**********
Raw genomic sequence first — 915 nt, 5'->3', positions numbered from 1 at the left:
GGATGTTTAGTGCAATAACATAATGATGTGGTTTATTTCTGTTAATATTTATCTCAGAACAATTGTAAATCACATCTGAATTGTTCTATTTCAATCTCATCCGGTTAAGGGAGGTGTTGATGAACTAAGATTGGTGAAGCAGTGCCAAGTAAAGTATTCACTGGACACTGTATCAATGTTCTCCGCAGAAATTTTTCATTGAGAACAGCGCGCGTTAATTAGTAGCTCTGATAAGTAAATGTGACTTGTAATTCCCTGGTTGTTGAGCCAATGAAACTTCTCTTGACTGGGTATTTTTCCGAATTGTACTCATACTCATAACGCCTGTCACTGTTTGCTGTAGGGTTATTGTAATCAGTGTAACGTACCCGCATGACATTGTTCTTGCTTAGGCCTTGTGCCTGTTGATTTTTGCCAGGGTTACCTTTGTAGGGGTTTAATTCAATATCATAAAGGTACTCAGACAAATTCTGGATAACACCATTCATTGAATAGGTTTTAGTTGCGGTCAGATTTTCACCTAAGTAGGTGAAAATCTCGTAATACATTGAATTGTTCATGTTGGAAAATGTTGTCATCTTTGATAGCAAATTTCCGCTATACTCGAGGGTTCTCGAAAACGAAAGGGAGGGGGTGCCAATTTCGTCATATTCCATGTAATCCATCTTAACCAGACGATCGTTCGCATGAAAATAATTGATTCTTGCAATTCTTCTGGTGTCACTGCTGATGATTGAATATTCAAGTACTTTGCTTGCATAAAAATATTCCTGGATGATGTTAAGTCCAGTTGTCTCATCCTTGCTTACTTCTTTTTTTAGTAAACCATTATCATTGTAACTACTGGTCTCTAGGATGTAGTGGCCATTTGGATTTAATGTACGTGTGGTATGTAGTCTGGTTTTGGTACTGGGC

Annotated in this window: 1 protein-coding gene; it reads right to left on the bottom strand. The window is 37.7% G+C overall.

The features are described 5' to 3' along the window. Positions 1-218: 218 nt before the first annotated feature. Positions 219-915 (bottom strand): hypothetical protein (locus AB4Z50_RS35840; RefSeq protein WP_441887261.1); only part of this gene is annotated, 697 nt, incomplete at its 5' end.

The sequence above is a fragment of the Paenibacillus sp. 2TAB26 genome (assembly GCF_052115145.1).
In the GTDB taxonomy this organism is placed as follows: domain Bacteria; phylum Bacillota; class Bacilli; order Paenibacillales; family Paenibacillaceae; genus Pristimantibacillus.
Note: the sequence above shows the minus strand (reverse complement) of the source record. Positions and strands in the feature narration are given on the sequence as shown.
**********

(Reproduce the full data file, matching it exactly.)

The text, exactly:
Raw genomic sequence first — 915 nt, 5'->3', positions numbered from 1 at the left:
GGATGTTTAGTGCAATAACATAATGATGTGGTTTATTTCTGTTAATATTTATCTCAGAACAATTGTAAATCACATCTGAATTGTTCTATTTCAATCTCATCCGGTTAAGGGAGGTGTTGATGAACTAAGATTGGTGAAGCAGTGCCAAGTAAAGTATTCACTGGACACTGTATCAATGTTCTCCGCAGAAATTTTTCATTGAGAACAGCGCGCGTTAATTAGTAGCTCTGATAAGTAAATGTGACTTGTAATTCCCTGGTTGTTGAGCCAATGAAACTTCTCTTGACTGGGTATTTTTCCGAATTGTACTCATACTCATAACGCCTGTCACTGTTTGCTGTAGGGTTATTGTAATCAGTGTAACGTACCCGCATGACATTGTTCTTGCTTAGGCCTTGTGCCTGTTGATTTTTGCCAGGGTTACCTTTGTAGGGGTTTAATTCAATATCATAAAGGTACTCAGACAAATTCTGGATAACACCATTCATTGAATAGGTTTTAGTTGCGGTCAGATTTTCACCTAAGTAGGTGAAAATCTCGTAATACATTGAATTGTTCATGTTGGAAAATGTTGTCATCTTTGATAGCAAATTTCCGCTATACTCGAGGGTTCTCGAAAACGAAAGGGAGGGGGTGCCAATTTCGTCATATTCCATGTAATCCATCTTAACCAGACGATCGTTCGCATGAAAATAATTGATTCTTGCAATTCTTCTGGTGTCACTGCTGATGATTGAATATTCAAGTACTTTGCTTGCATAAAAATATTCCTGGATGATGTTAAGTCCAGTTGTCTCATCCTTGCTTACTTCTTTTTTTAGTAAACCATTATCATTGTAACTACTGGTCTCTAGGATGTAGTGGCCATTTGGATTTAATGTACGTGTGGTATGTAGTCTGGTTTTGGTACTGGGC

Annotated in this window: 1 protein-coding gene; it reads right to left on the bottom strand. The window is 37.7% G+C overall.

The features are described 5' to 3' along the window. Positions 1-218: 218 nt before the first annotated feature. Positions 219-915 (bottom strand): hypothetical protein (locus AB4Z50_RS35840; RefSeq protein WP_441887261.1); only part of this gene is annotated, 697 nt, incomplete at its 5' end.

The sequence above is a fragment of the Paenibacillus sp. 2TAB26 genome (assembly GCF_052115145.1).
In the GTDB taxonomy this organism is placed as follows: domain Bacteria; phylum Bacillota; class Bacilli; order Paenibacillales; family Paenibacillaceae; genus Pristimantibacillus.
Note: the sequence above shows the minus strand (reverse complement) of the source record. Positions and strands in the feature narration are given on the sequence as shown.